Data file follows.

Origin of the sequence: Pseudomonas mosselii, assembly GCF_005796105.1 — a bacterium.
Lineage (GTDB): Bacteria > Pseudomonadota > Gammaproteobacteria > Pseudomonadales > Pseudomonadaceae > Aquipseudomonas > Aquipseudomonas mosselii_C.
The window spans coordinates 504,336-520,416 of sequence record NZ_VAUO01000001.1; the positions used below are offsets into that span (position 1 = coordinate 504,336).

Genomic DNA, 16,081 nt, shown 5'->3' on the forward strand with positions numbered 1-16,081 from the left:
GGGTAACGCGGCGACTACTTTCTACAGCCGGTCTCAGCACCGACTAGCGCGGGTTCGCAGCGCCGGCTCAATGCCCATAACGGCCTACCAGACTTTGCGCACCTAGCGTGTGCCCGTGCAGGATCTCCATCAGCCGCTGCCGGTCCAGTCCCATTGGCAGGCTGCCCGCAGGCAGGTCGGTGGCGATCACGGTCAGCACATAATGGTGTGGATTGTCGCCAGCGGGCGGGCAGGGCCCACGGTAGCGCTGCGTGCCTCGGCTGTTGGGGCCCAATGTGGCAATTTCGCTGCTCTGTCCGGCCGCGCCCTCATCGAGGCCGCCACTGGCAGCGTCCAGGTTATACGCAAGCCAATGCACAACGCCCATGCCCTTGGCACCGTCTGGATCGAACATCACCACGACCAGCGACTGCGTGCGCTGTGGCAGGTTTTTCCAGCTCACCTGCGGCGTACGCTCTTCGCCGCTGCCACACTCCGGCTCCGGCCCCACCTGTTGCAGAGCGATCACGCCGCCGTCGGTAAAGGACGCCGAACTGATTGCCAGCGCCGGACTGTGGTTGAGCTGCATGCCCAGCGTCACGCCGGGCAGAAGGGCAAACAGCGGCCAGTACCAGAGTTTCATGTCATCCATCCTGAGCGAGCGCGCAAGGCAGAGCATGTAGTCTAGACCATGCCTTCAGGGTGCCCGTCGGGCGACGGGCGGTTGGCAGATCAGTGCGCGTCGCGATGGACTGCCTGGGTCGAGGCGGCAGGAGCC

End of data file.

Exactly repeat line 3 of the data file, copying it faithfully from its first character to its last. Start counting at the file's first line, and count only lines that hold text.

The window spans coordinates 504,336-520,416 of sequence record NZ_VAUO01000001.1; the positions used below are offsets into that span (position 1 = coordinate 504,336).